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About NannyOgg

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    Norfolk Broads

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  1. NannyOgg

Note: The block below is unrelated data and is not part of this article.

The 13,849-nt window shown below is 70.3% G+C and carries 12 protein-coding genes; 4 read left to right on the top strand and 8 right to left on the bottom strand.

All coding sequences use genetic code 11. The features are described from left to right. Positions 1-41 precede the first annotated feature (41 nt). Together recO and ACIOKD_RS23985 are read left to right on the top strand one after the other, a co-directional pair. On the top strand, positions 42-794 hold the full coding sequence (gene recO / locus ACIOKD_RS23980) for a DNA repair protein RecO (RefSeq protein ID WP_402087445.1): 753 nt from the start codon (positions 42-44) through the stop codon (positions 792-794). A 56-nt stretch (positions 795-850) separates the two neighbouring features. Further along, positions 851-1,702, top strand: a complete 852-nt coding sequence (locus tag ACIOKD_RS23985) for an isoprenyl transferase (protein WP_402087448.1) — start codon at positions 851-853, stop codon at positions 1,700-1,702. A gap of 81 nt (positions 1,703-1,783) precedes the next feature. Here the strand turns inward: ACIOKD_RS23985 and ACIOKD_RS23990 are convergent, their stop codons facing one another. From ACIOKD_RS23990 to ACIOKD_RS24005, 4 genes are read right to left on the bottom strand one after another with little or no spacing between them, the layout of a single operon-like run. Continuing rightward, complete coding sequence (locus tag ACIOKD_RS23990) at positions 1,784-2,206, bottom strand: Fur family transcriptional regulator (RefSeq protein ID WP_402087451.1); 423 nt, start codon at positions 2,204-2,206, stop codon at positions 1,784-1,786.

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    Hello everyone, this is my first post and not sure what to say really or where to start. I am a female in my mid 50s, diagnosed with OCD four years ago but having watched that Chris Packham programme last week, and done some Googling since, I am pretty certain that I am an aspie. So much of what he said rang a bell, a loud one, with me. I was pronounced as "gifted" as a child, had a reading age of 12+ at age 7 and ever since I can remember, have had seriously heavy duty obsessions. I can remember basically living in my own world (my own never ending adventures in a serialised tv programme which I refused to miss - ever). My parents used to organise outings etc and stuff for us to do, but told me on many occasions that as I never showed any emotion, they could never tell if I was having a good time. I was pretty well behaved at school although, especially when younger, played up a bit if I thought rules were childish or stupid, hence my parents weren't strangers to the head's office. My obsessions have varied over the years and have included rock stars and actors, for whom I have gone to great lengths to follow their careers (and in one case, actually get to know as I was seeing him so often) but, without exception, each one has taken centre stage in my life and, when not required to think about work etc, occupied the remainder of my thoughts and my number one priority. I have always felt a bit "different", a bit out of step with the world, but have managed to make and keep friends and get married to a very understanding man who just accepts my idiosyncrasies. I find comfort in eating the same things all the time, learn routes and stick to them when driving (even when it would make more sense to go another way) and find animals much easier company than humans. I struggle to maintain eye contact when talking to people, hate small talk (which I find boring and pointless), like being on my own a lot, in fact I need to be on my own a lot. I get lost in hotels and restaurants a lot, feel sometimes that my public interactions in shops and what not are, well, not the norm (whatever that is) as I tend to make off the wall comments that others find, well, odd. I also talk to myself, out loud, and do the rehearse thing if I need to tell someone news. I am not sure what all the above adds up to, but if I am aspie then many things make more sense than they did and I find comfort in the fact that this may explain why I am like I am and help me in the future to worry less about being who I am and trying to fit in. So, there you are, that's it for now.
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